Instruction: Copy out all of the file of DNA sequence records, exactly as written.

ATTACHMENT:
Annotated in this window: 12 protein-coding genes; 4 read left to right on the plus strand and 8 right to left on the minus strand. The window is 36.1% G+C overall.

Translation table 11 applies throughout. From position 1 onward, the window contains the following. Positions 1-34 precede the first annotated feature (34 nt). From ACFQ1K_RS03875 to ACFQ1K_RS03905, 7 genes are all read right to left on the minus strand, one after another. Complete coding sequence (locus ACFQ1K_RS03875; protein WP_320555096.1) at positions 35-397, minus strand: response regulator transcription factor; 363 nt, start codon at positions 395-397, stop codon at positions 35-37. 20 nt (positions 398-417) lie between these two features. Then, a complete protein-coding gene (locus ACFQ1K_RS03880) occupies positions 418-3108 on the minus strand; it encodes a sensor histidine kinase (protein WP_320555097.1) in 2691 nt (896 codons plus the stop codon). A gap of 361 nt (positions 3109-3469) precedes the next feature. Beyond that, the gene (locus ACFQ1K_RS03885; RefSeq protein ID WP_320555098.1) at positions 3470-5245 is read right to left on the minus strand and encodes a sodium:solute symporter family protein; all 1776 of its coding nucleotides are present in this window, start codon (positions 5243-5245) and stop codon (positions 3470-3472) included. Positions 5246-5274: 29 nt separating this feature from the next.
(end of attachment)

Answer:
Annotated in this window: 12 protein-coding genes; 4 read left to right on the plus strand and 8 right to left on the minus strand. The window is 36.1% G+C overall.

Translation table 11 applies throughout. From position 1 onward, the window contains the following. Positions 1-34 precede the first annotated feature (34 nt). From ACFQ1K_RS03875 to ACFQ1K_RS03905, 7 genes are all read right to left on the minus strand, one after another. Complete coding sequence (locus ACFQ1K_RS03875; protein WP_320555096.1) at positions 35-397, minus strand: response regulator transcription factor; 363 nt, start codon at positions 395-397, stop codon at positions 35-37. 20 nt (positions 398-417) lie between these two features. Then, a complete protein-coding gene (locus ACFQ1K_RS03880) occupies positions 418-3108 on the minus strand; it encodes a sensor histidine kinase (protein WP_320555097.1) in 2691 nt (896 codons plus the stop codon). A gap of 361 nt (positions 3109-3469) precedes the next feature. Beyond that, the gene (locus ACFQ1K_RS03885; RefSeq protein ID WP_320555098.1) at positions 3470-5245 is read right to left on the minus strand and encodes a sodium:solute symporter family protein; all 1776 of its coding nucleotides are present in this window, start codon (positions 5243-5245) and stop codon (positions 3470-3472) included. Positions 5246-5274: 29 nt separating this feature from the next.